George Osborne should withdraw his Budget after leaving a chaotic “hole” in the public finances, Labour has said.
As well as a major U-turn on steep cuts for disability benefits, the Government has said it will not oppose a number of Labour amendments on issues including the so-called Tampon Tax and VAT on solar panels.
John McDonnell said there would be at least a £4.4 billion gap in the Budget’s Red Book if the disability benefit cuts were cancelled. He said it would thus be “prudent” for the Chancellor to withdraw his Budget and start again.
“The Budget process is in absolute chaos,” he said. “It is unprecedented for a Government to have withdrawn a large part of its Budget and accepted two opposition amendments before it even reached the third day.
“If the Chancellor halts the attack on disabled people a £4.4 billion hole is created in the Budget. At to this the billions of unidentified cuts and the amendment on Tampon Tax and solar panels we have won today – within five days an enormous hole has appeared in the Budget.
“Isn’t it the prudent thing for the Chancellor to do to withdraw this Budget and start again. This is no way to deliver a Budget and no way to manage an economy.”
The Treasury minister did not directly answer the question but stood by the Budget.
“Does the shadow chancellor really want to talk about fiscal black holes? Does he really want to do that?” he said.
“It’s a Budget that continues [Britain’s] economic recovery, a Budget that takes us into surplus by the end of this parliament,” he said.
Following the statement Labour leader Jeremy Corbyn said Mr Osborne should come to the House of Commons to defend his Budget or that David Cameron should sack him.
David Cameron told MPs: “We must continue to cut the deficit, control the cost of welfare, and live within our means. We must not burden our children and their children with debts we didn’t have the guts to pay off in full.”
George Osborne 2016 budget at a glance
George Osborne 2016 budget at a glance
1/8 Debt forecasts up, growth forecasts down
The OBR’s new forecasts have downgraded growth in all of the next five years to 2020. The watchdog says the economy will only grow by 2 per cent in 2016, as opposed to the anticipated 2.4 per cent. Borrowing and productivity growth are also down – with forecast borrowing in 2018-198 £16 billion higher
2/8 New tax on sugary drinks
The Chancellor announced a new tax on sugary soft drinks, which is projected to raise £520 million. At least some of the money will be spent on doubling funding for school sport, the Chancellor says. Labour leader Jeremy Corbyn welcomed the levy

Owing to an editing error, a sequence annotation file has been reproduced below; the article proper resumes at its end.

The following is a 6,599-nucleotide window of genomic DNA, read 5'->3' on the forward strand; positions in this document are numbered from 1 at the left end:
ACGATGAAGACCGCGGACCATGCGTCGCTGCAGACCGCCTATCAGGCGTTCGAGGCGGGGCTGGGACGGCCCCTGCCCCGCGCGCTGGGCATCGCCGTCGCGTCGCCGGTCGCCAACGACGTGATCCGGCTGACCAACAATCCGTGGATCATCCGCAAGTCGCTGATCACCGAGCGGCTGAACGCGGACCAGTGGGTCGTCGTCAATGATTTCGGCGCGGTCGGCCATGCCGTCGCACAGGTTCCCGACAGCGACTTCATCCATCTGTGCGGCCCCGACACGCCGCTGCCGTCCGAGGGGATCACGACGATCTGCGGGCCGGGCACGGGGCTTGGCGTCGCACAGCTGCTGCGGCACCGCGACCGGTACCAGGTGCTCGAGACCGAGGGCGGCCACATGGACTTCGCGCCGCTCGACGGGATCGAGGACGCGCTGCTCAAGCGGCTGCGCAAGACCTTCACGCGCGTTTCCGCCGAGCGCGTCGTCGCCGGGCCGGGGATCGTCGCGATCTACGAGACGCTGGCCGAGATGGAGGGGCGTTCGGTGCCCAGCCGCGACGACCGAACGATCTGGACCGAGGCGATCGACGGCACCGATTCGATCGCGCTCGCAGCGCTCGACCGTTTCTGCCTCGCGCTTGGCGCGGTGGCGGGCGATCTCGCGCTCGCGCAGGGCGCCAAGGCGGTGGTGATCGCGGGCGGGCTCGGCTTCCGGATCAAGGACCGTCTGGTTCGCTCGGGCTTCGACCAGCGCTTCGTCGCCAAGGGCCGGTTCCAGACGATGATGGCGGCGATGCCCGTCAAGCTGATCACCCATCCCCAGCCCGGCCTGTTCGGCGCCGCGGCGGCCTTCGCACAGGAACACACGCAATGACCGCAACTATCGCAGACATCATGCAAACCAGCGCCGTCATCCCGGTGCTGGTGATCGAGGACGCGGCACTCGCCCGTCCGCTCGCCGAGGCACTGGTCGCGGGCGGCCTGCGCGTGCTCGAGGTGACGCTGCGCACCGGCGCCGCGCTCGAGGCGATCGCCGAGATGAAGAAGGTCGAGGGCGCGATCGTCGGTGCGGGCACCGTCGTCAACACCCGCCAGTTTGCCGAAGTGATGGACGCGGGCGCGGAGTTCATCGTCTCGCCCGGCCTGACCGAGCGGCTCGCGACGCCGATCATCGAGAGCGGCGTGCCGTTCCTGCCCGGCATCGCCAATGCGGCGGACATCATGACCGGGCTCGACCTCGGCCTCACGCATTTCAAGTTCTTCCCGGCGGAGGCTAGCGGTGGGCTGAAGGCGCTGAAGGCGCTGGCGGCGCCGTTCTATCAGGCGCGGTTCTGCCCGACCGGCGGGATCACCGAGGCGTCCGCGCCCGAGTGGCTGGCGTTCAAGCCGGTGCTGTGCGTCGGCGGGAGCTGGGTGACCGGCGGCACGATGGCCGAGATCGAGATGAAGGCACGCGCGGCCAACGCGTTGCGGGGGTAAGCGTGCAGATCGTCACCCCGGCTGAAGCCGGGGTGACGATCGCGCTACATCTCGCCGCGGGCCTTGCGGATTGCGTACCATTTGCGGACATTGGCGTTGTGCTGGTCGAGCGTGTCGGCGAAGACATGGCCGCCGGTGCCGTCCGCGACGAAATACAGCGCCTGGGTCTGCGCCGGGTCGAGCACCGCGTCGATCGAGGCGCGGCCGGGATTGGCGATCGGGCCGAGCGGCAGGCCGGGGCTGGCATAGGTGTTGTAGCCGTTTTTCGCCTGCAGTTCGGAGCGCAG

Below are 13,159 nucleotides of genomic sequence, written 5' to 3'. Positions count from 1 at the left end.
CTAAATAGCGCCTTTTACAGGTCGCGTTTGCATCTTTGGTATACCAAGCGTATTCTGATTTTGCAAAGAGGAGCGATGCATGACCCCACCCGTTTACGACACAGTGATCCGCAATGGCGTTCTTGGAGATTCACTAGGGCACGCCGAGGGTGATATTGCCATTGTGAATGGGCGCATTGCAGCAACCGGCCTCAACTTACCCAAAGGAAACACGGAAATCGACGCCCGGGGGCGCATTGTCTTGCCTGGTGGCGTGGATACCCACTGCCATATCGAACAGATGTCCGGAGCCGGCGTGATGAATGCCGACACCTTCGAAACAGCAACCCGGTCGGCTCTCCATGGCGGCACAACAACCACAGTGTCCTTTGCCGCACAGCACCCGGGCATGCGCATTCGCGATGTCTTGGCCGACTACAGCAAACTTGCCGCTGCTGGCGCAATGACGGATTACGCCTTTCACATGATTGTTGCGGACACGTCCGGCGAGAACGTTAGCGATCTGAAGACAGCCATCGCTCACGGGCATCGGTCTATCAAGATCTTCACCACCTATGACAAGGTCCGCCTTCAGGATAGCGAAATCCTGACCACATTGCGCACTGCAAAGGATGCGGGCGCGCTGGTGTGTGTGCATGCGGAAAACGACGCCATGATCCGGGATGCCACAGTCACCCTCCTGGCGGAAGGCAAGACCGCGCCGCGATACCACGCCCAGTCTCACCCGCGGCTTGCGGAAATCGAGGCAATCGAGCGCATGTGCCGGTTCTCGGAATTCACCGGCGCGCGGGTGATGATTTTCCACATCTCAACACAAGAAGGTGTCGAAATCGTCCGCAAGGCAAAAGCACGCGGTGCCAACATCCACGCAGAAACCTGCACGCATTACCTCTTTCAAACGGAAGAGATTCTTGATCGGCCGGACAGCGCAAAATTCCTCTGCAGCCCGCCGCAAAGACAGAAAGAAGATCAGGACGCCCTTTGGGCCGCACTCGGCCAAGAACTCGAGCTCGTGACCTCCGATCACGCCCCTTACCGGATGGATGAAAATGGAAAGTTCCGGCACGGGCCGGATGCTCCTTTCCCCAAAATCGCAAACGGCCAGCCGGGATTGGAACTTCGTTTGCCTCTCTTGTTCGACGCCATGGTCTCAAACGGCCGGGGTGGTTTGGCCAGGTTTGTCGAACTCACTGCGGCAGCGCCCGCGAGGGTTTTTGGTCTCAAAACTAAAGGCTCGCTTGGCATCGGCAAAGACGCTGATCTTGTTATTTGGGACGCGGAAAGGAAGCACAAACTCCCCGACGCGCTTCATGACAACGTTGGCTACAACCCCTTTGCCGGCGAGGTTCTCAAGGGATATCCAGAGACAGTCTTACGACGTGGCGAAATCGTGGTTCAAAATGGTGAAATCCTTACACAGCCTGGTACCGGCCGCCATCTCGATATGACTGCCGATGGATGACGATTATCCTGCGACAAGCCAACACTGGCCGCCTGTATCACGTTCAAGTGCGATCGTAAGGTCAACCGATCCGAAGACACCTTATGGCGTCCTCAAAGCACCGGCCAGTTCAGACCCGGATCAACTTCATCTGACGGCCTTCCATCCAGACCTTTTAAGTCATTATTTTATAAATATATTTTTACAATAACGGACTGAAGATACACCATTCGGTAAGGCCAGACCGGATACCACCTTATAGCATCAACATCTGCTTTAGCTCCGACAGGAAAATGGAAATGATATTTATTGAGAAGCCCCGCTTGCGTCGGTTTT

3/8 Tax cut for higher earners paying the 40p rate
The Chancellor has raised the threshold for paying the higher rate of income tax to £45,000. The higher rate is paid by roughly the richest 15 per cent, currently people earning over £42,386
4/8 Increase in tax-free income tax threshold
The tax-free allowance increase to £11,500 in April 2017 – up from £10,600 now. The Chancellor previously raised the allowance from £6,475 in coalition with the Liberal Democrats. The Conservative manifesto pledges to put the allowance up to £12,500 by the end of the Parliament
5/8 New devolution for counties and powers for London and Manchester
The West of England, the East of England and Greater Lincolnshire will all get elected mayor-led combined authorities with new powers. The Chancellor says they are backed by £1 billion new funding. Greater Manchester will get new powers of criminal justice while London will keep its business rates – giving whoever is elected Mayor a lot more spending power
6/8 Fuel duty frozen for sixth year running
The Chancellor had planned to end the fuel duty freeze he had put in place for the whole previous parliament. In the event, he has announced a freeze for another year
7/8 All schools to become academies
As reported yesterday the Chancellor unveiled legislation to turn all schools into academies. He said all schools would either be academies or on their way to being academies by 2020, and that funding had been set aside to fund the change
8/8 Lifetime ISA
The Chancellor announced a new savings account to encourage under-40s to save for retirement – for every £4 saved, the Government will top this up by £1 up to the value of £4,000 a year. Tax-free ISAs will also be increased from £15,000 to £20,000
He said the Budget would “strengthen the economy and make sure we have a fairer society”.
MPs will vote on the Budget as a whole on Tuesday.Reuse content